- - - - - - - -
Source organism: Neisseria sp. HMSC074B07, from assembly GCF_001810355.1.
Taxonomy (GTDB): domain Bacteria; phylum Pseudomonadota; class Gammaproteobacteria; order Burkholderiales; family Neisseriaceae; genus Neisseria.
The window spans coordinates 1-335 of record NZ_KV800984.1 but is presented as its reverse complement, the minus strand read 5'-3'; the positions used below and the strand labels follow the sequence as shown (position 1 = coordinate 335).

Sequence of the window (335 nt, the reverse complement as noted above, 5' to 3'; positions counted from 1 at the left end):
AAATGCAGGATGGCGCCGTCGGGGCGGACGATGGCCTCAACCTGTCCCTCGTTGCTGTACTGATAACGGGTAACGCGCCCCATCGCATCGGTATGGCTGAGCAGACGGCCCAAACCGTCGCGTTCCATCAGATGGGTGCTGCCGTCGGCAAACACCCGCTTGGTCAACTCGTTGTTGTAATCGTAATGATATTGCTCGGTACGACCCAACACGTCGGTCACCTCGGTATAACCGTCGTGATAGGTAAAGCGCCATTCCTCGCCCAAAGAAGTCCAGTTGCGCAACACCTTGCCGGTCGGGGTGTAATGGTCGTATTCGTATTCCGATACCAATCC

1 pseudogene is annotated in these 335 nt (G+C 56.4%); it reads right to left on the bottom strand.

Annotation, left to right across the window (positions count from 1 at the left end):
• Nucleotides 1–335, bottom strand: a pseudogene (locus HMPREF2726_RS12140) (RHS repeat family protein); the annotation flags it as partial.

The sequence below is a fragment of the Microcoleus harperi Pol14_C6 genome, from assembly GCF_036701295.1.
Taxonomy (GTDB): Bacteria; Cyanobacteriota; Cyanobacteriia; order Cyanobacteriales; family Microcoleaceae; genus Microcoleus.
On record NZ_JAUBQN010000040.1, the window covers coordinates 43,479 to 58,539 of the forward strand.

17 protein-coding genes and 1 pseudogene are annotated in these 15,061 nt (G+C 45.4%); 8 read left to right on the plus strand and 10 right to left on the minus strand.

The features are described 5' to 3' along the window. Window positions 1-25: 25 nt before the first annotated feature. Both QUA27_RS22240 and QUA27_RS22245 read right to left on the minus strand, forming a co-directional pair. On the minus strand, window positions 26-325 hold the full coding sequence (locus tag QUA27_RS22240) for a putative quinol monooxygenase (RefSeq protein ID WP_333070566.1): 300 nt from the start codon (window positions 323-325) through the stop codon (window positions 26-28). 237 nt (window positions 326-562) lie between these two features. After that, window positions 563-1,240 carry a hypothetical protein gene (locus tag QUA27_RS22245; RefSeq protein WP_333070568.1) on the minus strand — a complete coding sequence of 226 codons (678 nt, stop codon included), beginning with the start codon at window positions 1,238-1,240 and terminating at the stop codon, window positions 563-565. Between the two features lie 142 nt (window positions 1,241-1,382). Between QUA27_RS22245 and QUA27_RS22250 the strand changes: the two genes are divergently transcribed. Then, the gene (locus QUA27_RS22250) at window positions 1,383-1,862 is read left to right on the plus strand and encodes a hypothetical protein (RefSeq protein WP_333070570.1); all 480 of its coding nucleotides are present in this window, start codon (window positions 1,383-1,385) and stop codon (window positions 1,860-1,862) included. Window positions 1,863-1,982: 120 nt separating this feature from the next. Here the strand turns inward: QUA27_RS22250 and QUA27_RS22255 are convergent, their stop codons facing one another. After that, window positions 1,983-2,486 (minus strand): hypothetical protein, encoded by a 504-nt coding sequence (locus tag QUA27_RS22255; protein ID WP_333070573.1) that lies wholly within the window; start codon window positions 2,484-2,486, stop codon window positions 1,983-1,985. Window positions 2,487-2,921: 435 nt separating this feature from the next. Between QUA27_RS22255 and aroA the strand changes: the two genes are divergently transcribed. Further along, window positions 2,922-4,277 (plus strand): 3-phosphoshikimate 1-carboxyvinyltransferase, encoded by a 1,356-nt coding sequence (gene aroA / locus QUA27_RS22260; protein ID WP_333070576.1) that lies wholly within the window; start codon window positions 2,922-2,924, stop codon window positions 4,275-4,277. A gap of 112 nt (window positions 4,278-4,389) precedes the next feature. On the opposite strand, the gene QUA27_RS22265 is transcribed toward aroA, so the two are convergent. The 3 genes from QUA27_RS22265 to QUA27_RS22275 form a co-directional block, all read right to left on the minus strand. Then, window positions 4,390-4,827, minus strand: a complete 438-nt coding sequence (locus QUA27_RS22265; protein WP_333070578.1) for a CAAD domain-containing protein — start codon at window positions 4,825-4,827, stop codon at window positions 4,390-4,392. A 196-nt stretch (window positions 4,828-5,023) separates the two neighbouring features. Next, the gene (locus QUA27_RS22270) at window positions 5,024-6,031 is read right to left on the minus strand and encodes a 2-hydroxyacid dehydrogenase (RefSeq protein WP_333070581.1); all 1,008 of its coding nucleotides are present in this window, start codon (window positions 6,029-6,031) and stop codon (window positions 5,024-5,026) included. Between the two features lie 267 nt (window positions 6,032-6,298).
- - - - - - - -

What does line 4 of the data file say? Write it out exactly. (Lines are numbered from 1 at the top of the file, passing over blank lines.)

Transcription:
Sequence of the window (335 nt, the reverse complement as noted above, 5' to 3'; positions counted from 1 at the left end):